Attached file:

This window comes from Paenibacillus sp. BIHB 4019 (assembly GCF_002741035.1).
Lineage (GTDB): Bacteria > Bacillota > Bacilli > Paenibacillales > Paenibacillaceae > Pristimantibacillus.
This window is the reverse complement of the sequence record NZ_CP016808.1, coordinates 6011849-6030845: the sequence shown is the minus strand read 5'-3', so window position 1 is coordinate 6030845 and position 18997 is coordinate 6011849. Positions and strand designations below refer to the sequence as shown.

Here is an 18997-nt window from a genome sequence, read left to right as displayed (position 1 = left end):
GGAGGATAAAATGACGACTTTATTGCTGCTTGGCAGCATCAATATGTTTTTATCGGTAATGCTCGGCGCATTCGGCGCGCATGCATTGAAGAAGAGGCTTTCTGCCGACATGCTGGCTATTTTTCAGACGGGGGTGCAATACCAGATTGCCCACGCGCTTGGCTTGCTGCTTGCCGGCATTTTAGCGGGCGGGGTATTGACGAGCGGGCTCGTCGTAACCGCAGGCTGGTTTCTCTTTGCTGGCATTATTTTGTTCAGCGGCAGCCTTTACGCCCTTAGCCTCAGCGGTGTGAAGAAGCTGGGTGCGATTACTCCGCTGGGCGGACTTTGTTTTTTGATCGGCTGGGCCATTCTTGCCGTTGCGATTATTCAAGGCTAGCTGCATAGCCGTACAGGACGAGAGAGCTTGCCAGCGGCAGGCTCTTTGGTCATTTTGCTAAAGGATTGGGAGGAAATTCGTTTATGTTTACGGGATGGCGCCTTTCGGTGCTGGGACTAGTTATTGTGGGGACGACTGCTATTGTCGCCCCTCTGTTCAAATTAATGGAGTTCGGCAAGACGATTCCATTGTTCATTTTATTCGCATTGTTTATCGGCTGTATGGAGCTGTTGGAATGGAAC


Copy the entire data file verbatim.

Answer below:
This window comes from Paenibacillus sp. BIHB 4019 (assembly GCF_002741035.1).
Lineage (GTDB): Bacteria > Bacillota > Bacilli > Paenibacillales > Paenibacillaceae > Pristimantibacillus.
This window is the reverse complement of the sequence record NZ_CP016808.1, coordinates 6011849-6030845: the sequence shown is the minus strand read 5'-3', so window position 1 is coordinate 6030845 and position 18997 is coordinate 6011849. Positions and strand designations below refer to the sequence as shown.

Here is an 18997-nt window from a genome sequence, read left to right as displayed (position 1 = left end):
GGAGGATAAAATGACGACTTTATTGCTGCTTGGCAGCATCAATATGTTTTTATCGGTAATGCTCGGCGCATTCGGCGCGCATGCATTGAAGAAGAGGCTTTCTGCCGACATGCTGGCTATTTTTCAGACGGGGGTGCAATACCAGATTGCCCACGCGCTTGGCTTGCTGCTTGCCGGCATTTTAGCGGGCGGGGTATTGACGAGCGGGCTCGTCGTAACCGCAGGCTGGTTTCTCTTTGCTGGCATTATTTTGTTCAGCGGCAGCCTTTACGCCCTTAGCCTCAGCGGTGTGAAGAAGCTGGGTGCGATTACTCCGCTGGGCGGACTTTGTTTTTTGATCGGCTGGGCCATTCTTGCCGTTGCGATTATTCAAGGCTAGCTGCATAGCCGTACAGGACGAGAGAGCTTGCCAGCGGCAGGCTCTTTGGTCATTTTGCTAAAGGATTGGGAGGAAATTCGTTTATGTTTACGGGATGGCGCCTTTCGGTGCTGGGACTAGTTATTGTGGGGACGACTGCTATTGTCGCCCCTCTGTTCAAATTAATGGAGTTCGGCAAGACGATTCCATTGTTCATTTTATTCGCATTGTTTATCGGCTGTATGGAGCTGTTGGAATGGAAC